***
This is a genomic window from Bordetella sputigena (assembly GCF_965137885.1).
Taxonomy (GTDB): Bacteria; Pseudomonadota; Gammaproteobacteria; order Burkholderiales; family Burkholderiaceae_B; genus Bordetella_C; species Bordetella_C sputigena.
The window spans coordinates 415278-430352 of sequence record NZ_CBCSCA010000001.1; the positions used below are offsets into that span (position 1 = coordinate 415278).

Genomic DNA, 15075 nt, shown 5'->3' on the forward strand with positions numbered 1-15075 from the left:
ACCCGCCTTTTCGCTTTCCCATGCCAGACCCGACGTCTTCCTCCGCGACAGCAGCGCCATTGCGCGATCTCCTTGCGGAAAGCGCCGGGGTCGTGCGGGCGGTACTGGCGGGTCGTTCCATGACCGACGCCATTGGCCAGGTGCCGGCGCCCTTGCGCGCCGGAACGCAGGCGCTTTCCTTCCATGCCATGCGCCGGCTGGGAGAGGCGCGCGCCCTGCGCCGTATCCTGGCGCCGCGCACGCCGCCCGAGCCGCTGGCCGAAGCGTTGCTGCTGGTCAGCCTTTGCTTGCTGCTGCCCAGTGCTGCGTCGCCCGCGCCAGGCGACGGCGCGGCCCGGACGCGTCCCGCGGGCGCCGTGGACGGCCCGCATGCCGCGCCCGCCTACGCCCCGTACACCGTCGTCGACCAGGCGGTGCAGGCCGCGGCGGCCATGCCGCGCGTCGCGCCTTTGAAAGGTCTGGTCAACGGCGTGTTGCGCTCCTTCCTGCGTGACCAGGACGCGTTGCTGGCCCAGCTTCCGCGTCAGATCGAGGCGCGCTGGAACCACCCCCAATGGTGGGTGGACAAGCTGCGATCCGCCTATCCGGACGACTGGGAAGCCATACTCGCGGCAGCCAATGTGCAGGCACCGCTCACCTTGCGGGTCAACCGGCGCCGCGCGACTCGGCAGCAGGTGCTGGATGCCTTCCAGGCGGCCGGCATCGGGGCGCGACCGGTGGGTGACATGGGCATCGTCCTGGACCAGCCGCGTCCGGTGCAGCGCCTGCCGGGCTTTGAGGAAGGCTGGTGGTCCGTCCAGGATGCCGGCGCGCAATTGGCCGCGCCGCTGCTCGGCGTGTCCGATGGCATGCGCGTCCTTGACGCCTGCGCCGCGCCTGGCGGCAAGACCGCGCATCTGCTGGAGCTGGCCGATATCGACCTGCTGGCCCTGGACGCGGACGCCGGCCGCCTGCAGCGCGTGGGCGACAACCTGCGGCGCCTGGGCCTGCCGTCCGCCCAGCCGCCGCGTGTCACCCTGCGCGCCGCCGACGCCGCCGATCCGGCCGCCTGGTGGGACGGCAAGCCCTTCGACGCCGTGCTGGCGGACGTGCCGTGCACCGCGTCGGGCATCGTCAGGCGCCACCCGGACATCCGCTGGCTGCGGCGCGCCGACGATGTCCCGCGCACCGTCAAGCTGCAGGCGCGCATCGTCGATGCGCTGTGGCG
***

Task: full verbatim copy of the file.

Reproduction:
This is a genomic window from Bordetella sputigena (assembly GCF_965137885.1).
Taxonomy (GTDB): Bacteria; Pseudomonadota; Gammaproteobacteria; order Burkholderiales; family Burkholderiaceae_B; genus Bordetella_C; species Bordetella_C sputigena.
The window spans coordinates 415278-430352 of sequence record NZ_CBCSCA010000001.1; the positions used below are offsets into that span (position 1 = coordinate 415278).

Genomic DNA, 15075 nt, shown 5'->3' on the forward strand with positions numbered 1-15075 from the left:
ACCCGCCTTTTCGCTTTCCCATGCCAGACCCGACGTCTTCCTCCGCGACAGCAGCGCCATTGCGCGATCTCCTTGCGGAAAGCGCCGGGGTCGTGCGGGCGGTACTGGCGGGTCGTTCCATGACCGACGCCATTGGCCAGGTGCCGGCGCCCTTGCGCGCCGGAACGCAGGCGCTTTCCTTCCATGCCATGCGCCGGCTGGGAGAGGCGCGCGCCCTGCGCCGTATCCTGGCGCCGCGCACGCCGCCCGAGCCGCTGGCCGAAGCGTTGCTGCTGGTCAGCCTTTGCTTGCTGCTGCCCAGTGCTGCGTCGCCCGCGCCAGGCGACGGCGCGGCCCGGACGCGTCCCGCGGGCGCCGTGGACGGCCCGCATGCCGCGCCCGCCTACGCCCCGTACACCGTCGTCGACCAGGCGGTGCAGGCCGCGGCGGCCATGCCGCGCGTCGCGCCTTTGAAAGGTCTGGTCAACGGCGTGTTGCGCTCCTTCCTGCGTGACCAGGACGCGTTGCTGGCCCAGCTTCCGCGTCAGATCGAGGCGCGCTGGAACCACCCCCAATGGTGGGTGGACAAGCTGCGATCCGCCTATCCGGACGACTGGGAAGCCATACTCGCGGCAGCCAATGTGCAGGCACCGCTCACCTTGCGGGTCAACCGGCGCCGCGCGACTCGGCAGCAGGTGCTGGATGCCTTCCAGGCGGCCGGCATCGGGGCGCGACCGGTGGGTGACATGGGCATCGTCCTGGACCAGCCGCGTCCGGTGCAGCGCCTGCCGGGCTTTGAGGAAGGCTGGTGGTCCGTCCAGGATGCCGGCGCGCAATTGGCCGCGCCGCTGCTCGGCGTGTCCGATGGCATGCGCGTCCTTGACGCCTGCGCCGCGCCTGGCGGCAAGACCGCGCATCTGCTGGAGCTGGCCGATATCGACCTGCTGGCCCTGGACGCGGACGCCGGCCGCCTGCAGCGCGTGGGCGACAACCTGCGGCGCCTGGGCCTGCCGTCCGCCCAGCCGCCGCGTGTCACCCTGCGCGCCGCCGACGCCGCCGATCCGGCCGCCTGGTGGGACGGCAAGCCCTTCGACGCCGTGCTGGCGGACGTGCCGTGCACCGCGTCGGGCATCGTCAGGCGCCACCCGGACATCCGCTGGCTGCGGCGCGCCGACGATGTCCCGCGCACCGTCAAGCTGCAGGCGCGCATCGTCGATGCGCTGTGGCG